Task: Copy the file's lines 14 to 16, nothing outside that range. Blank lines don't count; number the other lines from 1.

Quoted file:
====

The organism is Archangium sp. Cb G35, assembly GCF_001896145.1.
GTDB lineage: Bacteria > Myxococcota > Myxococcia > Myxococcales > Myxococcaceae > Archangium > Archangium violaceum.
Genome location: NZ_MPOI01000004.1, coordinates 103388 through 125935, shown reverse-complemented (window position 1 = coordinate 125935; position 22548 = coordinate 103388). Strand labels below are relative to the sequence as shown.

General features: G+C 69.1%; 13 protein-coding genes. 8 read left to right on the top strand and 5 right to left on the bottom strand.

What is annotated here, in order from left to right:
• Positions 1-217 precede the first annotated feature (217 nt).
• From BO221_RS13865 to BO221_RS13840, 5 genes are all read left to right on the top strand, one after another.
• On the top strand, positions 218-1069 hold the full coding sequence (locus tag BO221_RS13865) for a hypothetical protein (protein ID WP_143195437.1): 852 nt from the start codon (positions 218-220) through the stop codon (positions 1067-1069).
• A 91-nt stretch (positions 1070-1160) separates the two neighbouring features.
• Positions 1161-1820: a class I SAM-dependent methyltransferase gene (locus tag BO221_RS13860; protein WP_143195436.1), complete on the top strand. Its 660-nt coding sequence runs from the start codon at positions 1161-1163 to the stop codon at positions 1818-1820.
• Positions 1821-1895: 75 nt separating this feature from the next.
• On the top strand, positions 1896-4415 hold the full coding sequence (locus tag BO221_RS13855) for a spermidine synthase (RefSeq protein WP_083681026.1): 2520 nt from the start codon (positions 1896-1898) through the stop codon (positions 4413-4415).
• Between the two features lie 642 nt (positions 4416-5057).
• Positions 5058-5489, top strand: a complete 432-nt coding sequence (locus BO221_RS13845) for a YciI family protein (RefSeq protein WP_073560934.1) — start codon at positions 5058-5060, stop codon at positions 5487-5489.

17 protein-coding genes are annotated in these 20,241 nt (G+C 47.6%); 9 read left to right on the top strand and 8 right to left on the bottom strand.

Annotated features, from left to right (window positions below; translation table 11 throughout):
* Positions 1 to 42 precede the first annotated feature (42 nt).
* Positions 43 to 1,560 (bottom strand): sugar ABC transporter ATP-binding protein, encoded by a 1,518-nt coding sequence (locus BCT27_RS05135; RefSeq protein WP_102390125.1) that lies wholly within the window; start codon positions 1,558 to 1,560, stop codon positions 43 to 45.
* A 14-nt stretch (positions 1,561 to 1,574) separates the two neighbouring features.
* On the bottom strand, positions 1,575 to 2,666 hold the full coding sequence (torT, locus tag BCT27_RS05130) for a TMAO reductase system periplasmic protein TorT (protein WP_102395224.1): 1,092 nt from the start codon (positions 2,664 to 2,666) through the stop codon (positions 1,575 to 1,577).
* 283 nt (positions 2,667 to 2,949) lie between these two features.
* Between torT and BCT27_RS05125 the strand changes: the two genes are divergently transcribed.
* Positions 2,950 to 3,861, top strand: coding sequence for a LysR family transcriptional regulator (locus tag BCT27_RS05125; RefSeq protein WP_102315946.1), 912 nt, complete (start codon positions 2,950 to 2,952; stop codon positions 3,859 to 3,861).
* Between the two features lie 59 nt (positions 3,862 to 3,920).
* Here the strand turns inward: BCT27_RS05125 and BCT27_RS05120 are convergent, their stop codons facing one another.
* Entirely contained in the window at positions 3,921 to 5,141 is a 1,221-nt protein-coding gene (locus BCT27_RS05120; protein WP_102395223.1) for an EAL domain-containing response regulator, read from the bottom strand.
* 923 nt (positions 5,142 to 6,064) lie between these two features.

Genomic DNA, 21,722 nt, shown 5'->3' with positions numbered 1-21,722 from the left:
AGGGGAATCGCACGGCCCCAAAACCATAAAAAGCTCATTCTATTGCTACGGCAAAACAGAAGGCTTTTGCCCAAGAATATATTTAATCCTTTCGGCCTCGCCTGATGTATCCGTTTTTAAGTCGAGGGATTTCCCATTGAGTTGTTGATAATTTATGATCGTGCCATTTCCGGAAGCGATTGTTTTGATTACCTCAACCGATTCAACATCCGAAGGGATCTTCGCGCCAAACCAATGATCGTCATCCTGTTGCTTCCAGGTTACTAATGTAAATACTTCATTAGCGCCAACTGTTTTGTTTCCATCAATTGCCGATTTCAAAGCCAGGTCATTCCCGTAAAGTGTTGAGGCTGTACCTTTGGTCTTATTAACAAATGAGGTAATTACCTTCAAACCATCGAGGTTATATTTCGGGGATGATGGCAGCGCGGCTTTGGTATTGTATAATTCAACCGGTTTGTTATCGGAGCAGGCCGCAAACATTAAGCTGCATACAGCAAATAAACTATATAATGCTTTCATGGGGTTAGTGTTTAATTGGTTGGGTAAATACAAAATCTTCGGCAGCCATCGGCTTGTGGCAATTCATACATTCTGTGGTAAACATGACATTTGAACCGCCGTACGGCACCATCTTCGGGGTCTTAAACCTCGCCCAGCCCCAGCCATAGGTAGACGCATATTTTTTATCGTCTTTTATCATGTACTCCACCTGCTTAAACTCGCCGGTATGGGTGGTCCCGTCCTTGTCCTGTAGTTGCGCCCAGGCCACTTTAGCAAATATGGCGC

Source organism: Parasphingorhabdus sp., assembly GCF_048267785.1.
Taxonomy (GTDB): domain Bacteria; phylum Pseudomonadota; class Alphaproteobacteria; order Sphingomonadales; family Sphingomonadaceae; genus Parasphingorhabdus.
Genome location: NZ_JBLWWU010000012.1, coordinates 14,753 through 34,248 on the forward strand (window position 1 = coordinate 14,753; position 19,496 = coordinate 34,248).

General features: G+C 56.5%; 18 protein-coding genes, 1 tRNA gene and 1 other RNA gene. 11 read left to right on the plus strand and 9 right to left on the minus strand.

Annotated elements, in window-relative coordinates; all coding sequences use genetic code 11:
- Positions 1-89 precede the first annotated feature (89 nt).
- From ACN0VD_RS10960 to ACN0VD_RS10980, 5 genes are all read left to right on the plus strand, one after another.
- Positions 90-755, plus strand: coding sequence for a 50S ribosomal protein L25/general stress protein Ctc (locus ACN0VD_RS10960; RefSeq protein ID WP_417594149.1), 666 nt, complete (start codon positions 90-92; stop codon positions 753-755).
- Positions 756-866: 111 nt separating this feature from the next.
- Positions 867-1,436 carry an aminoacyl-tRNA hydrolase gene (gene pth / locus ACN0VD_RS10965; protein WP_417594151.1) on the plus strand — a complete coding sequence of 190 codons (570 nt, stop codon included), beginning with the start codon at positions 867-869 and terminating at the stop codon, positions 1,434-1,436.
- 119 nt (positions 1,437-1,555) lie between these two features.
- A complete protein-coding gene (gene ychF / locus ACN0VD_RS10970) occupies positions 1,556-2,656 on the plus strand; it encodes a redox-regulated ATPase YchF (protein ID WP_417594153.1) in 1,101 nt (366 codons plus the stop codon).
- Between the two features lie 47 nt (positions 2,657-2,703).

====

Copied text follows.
• Positions 5058-5489, top strand: a complete 432-nt coding sequence (locus BO221_RS13845) for a YciI family protein (RefSeq protein WP_073560934.1) — start codon at positions 5058-5060, stop codon at positions 5487-5489.

17 protein-coding genes are annotated in these 20,241 nt (G+C 47.6%); 9 read left to right on the top strand and 8 right to left on the bottom strand.

Annotated features, from left to right (window positions below; translation table 11 throughout):